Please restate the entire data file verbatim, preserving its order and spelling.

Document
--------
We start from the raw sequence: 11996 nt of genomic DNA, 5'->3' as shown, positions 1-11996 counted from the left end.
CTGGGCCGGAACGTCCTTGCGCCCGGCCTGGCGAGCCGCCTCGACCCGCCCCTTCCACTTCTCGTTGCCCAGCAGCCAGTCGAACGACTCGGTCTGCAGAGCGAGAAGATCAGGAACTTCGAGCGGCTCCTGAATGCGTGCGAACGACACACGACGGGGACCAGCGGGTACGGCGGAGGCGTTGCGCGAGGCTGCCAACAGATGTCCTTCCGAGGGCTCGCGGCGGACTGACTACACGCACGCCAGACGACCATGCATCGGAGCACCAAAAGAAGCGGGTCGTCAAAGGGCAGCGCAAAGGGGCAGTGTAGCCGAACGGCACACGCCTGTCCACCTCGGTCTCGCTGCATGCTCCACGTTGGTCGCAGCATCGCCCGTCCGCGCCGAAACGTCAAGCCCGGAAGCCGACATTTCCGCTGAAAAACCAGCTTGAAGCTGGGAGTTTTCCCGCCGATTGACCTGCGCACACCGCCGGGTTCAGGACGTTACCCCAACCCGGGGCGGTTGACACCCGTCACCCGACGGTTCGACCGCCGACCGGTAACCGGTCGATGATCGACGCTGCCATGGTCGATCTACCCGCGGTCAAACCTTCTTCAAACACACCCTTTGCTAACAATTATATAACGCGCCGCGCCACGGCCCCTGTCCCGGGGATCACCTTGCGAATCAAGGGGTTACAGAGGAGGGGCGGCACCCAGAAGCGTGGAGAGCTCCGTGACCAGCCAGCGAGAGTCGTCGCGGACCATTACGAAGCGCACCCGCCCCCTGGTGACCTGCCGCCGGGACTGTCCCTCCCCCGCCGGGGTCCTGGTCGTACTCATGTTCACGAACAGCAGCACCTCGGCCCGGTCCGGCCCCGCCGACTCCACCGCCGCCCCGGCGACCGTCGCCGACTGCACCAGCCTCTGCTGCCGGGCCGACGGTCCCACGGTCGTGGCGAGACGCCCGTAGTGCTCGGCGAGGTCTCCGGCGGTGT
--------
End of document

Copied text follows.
We start from the raw sequence: 11996 nt of genomic DNA, 5'->3' as shown, positions 1-11996 counted from the left end.
CTGGGCCGGAACGTCCTTGCGCCCGGCCTGGCGAGCCGCCTCGACCCGCCCCTTCCACTTCTCGTTGCCCAGCAGCCAGTCGAACGACTCGGTCTGCAGAGCGAGAAGATCAGGAACTTCGAGCGGCTCCTGAATGCGTGCGAACGACACACGACGGGGACCAGCGGGTACGGCGGAGGCGTTGCGCGAGGCTGCCAACAGATGTCCTTCCGAGGGCTCGCGGCGGACTGACTACACGCACGCCAGACGACCATGCATCGGAGCACCAAAAGAAGCGGGTCGTCAAAGGGCAGCGCAAAGGGGCAGTGTAGCCGAACGGCACACGCCTGTCCACCTCGGTCTCGCTGCATGCTCCACGTTGGTCGCAGCATCGCCCGTCCGCGCCGAAACGTCAAGCCCGGAAGCCGACATTTCCGCTGAAAAACCAGCTTGAAGCTGGGAGTTTTCCCGCCGATTGACCTGCGCACACCGCCGGGTTCAGGACGTTACCCCAACCCGGGGCGGTTGACACCCGTCACCCGACGGTTCGACCGCCGACCGGTAACCGGTCGATGATCGACGCTGCCATGGTCGATCTACCCGCGGTCAAACCTTCTTCAAACACACCCTTTGCTAACAATTATATAACGCGCCGCGCCACGGCCCCTGTCCCGGGGATCACCTTGCGAATCAAGGGGTTACAGAGGAGGGGCGGCACCCAGAAGCGTGGAGAGCTCCGTGACCAGCCAGCGAGAGTCGTCGCGGACCATTACGAAGCGCACCCGCCCCCTGGTGACCTGCCGCCGGGACTGTCCCTCCCCCGCCGGGGTCCTGGTCGTACTCATGTTCACGAACAGCAGCACCTCGGCCCGGTCCGGCCCCGCCGACTCCACCGCCGCCCCGGCGACCGTCGCCGACTGCACCAGCCTCTGCTGCCGGGCCGACGGTCCCACGGTCGTGGCGAGACGCCCGTAGTGCTCGGCGAGGTCTCCGGCGGTGT